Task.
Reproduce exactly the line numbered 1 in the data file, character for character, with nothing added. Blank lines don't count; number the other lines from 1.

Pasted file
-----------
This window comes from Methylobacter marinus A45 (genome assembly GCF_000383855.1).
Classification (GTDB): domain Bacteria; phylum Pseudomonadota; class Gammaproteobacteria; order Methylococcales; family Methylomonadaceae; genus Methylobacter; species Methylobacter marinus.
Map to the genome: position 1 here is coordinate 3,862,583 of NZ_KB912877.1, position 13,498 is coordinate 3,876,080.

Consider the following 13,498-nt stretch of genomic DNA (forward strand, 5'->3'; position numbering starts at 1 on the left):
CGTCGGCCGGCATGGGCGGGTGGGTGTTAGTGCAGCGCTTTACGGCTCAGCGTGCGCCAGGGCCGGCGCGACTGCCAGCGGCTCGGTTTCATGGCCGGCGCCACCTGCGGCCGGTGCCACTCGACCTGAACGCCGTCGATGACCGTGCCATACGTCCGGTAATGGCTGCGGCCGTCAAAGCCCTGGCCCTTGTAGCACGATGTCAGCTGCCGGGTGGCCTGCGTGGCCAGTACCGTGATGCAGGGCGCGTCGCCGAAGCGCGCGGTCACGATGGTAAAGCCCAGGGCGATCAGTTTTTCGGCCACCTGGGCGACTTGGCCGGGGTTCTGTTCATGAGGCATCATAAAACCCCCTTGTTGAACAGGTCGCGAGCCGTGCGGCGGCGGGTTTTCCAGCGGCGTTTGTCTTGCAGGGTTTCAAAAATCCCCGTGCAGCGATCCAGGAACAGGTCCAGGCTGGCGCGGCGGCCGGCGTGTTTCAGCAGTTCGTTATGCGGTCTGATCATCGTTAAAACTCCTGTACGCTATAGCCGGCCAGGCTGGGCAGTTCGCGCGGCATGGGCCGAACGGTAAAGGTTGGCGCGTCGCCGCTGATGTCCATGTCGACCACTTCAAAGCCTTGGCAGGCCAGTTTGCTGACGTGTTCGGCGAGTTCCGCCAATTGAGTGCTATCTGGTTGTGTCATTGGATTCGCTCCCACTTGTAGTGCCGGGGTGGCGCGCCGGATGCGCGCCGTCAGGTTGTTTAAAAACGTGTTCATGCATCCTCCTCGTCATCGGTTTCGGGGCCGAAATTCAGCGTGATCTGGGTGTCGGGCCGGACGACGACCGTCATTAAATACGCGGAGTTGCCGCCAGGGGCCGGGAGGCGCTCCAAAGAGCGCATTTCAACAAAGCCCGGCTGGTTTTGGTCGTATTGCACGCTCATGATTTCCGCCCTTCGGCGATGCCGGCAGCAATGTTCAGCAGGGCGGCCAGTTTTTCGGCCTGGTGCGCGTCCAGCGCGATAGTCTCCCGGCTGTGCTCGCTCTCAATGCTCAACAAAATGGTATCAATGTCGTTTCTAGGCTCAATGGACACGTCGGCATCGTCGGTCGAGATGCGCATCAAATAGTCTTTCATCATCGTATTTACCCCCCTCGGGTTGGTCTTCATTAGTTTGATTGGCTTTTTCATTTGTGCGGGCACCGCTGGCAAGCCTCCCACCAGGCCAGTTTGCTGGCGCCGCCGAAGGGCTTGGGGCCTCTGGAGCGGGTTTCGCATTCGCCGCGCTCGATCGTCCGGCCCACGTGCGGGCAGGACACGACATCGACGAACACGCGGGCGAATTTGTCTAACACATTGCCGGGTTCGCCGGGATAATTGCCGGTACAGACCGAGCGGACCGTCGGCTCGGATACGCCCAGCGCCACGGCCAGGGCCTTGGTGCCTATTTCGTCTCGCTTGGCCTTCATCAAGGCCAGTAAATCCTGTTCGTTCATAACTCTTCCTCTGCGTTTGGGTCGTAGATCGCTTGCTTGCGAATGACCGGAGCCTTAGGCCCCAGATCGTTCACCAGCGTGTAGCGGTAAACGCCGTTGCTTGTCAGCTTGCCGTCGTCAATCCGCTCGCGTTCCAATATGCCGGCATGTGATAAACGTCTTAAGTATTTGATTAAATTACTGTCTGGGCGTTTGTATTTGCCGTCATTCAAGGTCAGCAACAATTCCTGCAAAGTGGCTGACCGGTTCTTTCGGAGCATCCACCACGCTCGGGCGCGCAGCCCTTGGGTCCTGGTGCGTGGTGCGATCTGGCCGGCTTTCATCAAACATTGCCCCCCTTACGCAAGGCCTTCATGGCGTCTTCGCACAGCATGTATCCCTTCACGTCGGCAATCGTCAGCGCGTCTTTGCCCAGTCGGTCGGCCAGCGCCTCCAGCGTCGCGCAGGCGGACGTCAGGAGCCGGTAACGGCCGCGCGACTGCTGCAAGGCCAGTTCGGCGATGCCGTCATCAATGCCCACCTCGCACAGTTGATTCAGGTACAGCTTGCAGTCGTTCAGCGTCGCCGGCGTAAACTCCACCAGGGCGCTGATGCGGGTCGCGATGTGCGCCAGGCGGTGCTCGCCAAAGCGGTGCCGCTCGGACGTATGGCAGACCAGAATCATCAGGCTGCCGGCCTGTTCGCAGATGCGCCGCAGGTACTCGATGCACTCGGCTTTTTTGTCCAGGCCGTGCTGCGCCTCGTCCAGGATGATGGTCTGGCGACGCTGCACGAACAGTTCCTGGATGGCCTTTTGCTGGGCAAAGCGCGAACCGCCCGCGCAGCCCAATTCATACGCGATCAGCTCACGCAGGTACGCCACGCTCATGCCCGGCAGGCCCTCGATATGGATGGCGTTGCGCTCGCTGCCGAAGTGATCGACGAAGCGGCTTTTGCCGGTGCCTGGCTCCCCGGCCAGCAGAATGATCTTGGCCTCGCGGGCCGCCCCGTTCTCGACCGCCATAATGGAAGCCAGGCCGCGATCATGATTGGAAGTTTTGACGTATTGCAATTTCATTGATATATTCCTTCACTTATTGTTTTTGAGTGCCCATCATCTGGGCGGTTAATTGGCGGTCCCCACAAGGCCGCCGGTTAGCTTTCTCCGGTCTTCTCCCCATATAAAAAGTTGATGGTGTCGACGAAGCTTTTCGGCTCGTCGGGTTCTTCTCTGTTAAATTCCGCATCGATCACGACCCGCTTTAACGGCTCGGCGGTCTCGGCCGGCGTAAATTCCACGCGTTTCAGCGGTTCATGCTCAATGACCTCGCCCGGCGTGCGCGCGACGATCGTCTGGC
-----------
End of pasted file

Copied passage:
This window comes from Methylobacter marinus A45 (genome assembly GCF_000383855.1).